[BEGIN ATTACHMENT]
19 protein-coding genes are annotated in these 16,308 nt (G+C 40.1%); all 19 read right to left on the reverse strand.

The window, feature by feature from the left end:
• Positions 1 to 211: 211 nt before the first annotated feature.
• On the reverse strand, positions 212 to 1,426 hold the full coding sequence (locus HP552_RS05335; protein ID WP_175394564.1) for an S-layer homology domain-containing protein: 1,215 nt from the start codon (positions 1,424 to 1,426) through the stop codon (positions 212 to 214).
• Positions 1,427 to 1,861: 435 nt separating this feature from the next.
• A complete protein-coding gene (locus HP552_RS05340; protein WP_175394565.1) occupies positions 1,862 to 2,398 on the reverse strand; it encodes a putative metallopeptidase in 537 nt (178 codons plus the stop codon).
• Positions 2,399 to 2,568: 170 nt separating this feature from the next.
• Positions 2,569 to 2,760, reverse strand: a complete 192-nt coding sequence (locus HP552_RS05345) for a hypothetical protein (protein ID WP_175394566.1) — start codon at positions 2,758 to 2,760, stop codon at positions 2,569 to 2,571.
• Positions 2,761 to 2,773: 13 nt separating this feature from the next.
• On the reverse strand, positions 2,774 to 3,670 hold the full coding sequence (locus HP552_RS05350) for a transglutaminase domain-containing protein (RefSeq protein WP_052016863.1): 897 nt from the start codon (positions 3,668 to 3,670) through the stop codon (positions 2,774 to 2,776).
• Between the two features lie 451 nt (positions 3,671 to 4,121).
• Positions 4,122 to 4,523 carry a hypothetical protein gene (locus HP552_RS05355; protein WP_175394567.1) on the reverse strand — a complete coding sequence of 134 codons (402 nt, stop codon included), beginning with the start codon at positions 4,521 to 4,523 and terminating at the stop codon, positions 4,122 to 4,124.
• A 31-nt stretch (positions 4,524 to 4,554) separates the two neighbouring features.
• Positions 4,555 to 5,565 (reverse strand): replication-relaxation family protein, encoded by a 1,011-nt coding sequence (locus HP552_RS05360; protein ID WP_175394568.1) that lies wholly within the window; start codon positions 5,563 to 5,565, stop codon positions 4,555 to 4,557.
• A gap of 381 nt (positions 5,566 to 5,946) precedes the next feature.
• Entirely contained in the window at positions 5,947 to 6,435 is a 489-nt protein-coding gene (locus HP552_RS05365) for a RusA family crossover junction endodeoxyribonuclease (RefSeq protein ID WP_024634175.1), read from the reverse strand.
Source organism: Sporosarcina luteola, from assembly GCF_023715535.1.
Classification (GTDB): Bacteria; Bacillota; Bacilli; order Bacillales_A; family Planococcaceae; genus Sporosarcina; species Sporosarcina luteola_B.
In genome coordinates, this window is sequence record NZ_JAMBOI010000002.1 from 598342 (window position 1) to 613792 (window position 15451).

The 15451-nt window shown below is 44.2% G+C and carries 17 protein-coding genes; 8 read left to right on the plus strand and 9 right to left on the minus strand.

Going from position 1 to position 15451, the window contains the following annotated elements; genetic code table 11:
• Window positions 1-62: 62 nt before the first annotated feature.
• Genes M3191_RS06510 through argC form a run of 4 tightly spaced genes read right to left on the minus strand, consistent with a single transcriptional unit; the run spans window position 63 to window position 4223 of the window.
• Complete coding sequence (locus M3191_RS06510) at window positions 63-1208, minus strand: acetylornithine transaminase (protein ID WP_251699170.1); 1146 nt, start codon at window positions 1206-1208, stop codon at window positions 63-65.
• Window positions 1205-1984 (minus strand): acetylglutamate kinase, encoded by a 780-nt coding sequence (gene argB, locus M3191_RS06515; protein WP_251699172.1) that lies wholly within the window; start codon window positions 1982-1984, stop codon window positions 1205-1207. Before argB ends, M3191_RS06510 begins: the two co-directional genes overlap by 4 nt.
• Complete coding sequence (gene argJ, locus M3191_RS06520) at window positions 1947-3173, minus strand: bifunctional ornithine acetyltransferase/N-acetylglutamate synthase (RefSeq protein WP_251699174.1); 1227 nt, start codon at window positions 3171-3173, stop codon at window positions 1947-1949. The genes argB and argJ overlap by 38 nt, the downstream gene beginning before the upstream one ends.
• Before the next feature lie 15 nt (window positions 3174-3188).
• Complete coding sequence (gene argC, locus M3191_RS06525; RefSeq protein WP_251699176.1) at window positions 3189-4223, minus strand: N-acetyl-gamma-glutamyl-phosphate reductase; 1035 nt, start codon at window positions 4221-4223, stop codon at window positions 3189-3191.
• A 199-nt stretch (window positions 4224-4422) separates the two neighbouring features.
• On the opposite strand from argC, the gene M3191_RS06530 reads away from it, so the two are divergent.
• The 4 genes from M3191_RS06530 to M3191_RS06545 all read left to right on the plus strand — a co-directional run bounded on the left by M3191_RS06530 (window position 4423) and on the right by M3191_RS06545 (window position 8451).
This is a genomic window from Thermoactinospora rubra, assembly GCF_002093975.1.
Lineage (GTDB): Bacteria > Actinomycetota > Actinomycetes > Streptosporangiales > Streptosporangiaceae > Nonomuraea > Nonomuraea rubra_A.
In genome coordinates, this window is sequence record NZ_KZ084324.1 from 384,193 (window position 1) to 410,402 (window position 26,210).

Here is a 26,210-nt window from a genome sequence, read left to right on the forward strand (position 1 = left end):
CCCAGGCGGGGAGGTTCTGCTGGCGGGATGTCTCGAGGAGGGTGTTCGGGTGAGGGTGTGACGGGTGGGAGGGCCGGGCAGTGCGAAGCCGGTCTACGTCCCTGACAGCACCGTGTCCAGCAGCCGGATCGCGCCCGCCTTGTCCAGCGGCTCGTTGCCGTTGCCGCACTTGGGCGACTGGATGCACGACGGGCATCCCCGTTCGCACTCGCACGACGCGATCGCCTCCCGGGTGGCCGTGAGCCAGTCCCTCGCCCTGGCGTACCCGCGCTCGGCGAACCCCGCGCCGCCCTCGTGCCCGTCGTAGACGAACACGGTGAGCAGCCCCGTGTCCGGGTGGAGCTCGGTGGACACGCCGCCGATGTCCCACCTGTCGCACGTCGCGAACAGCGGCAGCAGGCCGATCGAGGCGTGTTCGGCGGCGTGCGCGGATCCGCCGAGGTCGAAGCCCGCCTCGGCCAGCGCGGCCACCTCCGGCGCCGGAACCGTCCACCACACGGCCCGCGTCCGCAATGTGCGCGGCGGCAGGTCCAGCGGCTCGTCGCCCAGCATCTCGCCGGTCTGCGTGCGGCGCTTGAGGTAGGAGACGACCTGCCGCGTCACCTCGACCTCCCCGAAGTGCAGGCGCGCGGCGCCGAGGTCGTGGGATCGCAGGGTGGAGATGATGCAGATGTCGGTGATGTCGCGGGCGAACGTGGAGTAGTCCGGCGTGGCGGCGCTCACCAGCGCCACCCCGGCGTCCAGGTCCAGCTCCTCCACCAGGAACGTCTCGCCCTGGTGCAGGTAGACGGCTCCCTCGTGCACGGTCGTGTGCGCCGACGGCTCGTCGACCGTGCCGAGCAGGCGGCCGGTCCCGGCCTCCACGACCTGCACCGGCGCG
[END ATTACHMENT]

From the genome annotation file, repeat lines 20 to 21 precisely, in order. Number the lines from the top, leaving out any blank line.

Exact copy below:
The 15451-nt window shown below is 44.2% G+C and carries 17 protein-coding genes; 8 read left to right on the plus strand and 9 right to left on the minus strand.

Going from position 1 to position 15451, the window contains the following annotated elements; genetic code table 11: